Probus hears from an Old Sea Salt

Brian Nagle (right) with Probus Vice President Alan Porter

Bryan Nagle, although Manchester born and bred has lived in Sherborne St John for many years as he had worked for Wycombe District Council as Chief Officer Environmental Health. His badminton and tennis days are now behind him but golf and being a member of the Jane Austen Society keep him and his wife Sheila busy in their retirement years. Since 1998 Bryan has been a member of the Probus Club of Basingstoke the social organisation for retired professional and business managers to which august body of men he gave an illustrated talk of his war time service in the Royal Navy.

Moving to the south he trained for thirteen months as an Electrical Engineering Rating at the Grand Hotel in Lyndhurst followed by operational service encompassing both the European and the Far East theatres of war. However the specific topic of his presentation was about his research that has uncovered the apparent lack of public recognition in this country, but not in the USA, of the major role played by the LST (Landing Ship, Tank) in both Europe and the Pacific. Bryan was Petty Officer (Electrical) in charge of the generation and distribution on two LST vessels and he has great affection for the unsung heroes that played such an important role during the hostilities of WW2.

“Operation Dynamo” the evacuation from Dunkirk of the British Expeditionary Force between 27 May and 4 June 1940 that involved many privately owned small boats also clearly demonstrated to the Admiralty the need for ocean going ships in any future amphibious operations. Something considerably more substantial was needed than the landing craft so often depicted in war films. It highlighted the need to have ships capable of delivering substantial number of tanks, vehicles and troops direct to the shore and therefore had to have a shallow draught. In recognition of this and as an interim measure, three 4000 to 4800 tons tankers which had been built with shallow draughts to pass over restrictive sand bars in Venezuela were converted with new bow doors and loading ramps. These, then, became the first tank landing ships, the name being later altered into LST (Landing Ship, Tank). They proved their worth in the 1942 invasion of Algeria but their blunt bow made for inadequate speed and a sleeker hull design was sought. Both the Royal and the US Navies jointly designed the Mk 2 version which had to carry from 13 Churchill tanks up to thirty 3 ton tanks below deck, 15 lorries above plus up to 200 troops. Some could carry the landing crafts mentioned earlier. Vessels were also designed to become hospital ships and command centres fitted with radar and wireless. Production started in the USA where inland iron foundries on navigable rivers could quickly be converted into production. At the height of production one could be built in two months.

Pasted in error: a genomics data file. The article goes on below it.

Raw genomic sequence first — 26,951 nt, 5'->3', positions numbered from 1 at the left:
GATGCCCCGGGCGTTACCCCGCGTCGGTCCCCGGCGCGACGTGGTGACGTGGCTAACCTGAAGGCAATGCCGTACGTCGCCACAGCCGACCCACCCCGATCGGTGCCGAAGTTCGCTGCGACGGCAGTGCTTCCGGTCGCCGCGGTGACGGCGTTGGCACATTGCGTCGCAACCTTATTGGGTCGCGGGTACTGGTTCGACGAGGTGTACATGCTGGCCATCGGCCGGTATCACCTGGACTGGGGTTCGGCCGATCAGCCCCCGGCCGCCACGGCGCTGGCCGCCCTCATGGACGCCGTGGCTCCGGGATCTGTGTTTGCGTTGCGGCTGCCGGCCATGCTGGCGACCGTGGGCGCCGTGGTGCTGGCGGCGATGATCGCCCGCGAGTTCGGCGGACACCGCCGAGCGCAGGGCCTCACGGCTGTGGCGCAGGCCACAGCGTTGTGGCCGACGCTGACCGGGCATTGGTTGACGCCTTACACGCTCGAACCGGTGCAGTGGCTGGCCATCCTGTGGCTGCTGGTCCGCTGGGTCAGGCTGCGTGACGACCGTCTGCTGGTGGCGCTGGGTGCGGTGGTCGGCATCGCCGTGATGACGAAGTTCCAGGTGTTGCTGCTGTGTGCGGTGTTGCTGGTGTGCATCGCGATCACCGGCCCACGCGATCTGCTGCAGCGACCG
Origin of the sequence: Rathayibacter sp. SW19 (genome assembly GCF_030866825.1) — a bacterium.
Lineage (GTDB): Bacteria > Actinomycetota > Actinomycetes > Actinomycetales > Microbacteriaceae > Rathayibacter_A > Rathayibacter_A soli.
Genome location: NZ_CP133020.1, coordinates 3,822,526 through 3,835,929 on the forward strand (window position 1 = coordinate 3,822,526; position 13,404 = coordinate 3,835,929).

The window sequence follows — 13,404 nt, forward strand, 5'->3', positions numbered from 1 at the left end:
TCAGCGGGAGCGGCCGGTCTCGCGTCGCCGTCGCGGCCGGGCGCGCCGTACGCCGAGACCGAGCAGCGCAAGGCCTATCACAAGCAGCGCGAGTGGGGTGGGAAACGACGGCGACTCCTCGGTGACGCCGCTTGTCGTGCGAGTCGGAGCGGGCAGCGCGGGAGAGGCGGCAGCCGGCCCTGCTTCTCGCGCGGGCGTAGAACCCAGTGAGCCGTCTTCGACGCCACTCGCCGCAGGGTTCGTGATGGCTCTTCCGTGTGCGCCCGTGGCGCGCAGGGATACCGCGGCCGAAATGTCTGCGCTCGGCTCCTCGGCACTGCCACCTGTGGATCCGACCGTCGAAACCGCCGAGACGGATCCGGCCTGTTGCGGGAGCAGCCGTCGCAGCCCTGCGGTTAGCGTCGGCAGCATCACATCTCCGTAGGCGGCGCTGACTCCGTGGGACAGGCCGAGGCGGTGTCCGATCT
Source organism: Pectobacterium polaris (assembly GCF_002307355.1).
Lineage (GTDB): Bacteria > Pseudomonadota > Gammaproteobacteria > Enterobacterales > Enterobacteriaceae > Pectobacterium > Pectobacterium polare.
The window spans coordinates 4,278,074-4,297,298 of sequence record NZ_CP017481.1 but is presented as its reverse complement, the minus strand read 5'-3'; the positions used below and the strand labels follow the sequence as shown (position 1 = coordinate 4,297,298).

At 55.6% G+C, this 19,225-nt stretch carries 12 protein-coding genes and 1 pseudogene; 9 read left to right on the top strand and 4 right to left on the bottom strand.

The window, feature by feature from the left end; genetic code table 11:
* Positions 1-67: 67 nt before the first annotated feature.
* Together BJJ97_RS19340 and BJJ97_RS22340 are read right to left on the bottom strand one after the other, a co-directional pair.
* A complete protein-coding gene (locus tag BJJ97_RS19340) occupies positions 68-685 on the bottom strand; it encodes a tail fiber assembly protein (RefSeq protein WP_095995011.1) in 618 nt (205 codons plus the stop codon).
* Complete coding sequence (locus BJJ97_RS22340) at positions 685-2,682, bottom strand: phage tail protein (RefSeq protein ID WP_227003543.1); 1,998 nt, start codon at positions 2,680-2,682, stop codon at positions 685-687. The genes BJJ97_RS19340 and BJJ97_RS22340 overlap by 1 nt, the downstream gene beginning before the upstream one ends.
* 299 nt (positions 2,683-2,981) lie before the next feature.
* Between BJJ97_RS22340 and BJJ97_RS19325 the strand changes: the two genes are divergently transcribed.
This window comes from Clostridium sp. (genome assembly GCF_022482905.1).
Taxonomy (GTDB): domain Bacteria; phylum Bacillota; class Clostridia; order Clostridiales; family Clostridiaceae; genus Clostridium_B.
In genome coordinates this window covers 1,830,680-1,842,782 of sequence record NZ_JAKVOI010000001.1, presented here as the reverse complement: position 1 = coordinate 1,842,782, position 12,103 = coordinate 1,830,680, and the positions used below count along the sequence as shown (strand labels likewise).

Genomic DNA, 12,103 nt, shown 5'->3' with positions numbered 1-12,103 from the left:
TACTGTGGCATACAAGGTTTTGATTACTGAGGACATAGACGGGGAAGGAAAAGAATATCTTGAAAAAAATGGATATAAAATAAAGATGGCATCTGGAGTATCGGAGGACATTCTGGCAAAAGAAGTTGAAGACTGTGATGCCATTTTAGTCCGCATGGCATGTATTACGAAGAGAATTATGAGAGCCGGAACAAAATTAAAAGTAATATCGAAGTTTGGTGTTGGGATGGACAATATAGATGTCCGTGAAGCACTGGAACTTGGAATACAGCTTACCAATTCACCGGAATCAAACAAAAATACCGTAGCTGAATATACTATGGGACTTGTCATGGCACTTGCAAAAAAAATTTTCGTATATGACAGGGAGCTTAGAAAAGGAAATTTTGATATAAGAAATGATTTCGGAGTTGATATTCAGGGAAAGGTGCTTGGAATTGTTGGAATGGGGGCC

In total 1150 LSTs were built, some 80 in the UK and Canada for use in future European and Pacific invasions. The British built versions were slightly larger, of hot riveted hull design making them capable of withstanding gale force weather, whereas some of the US welded hull design were known to have failed in heavy conditions. A shared important feature of both types, the brainchild of British designer, Sir Rowland Baker, was the provision of floodable side wall buoyancy tanks. This allowed for effective trimming of the ship with the bow needing a draught only about four feet of water which enabled the beach approach to be made at speed ready to get the bow doors open and ramp down.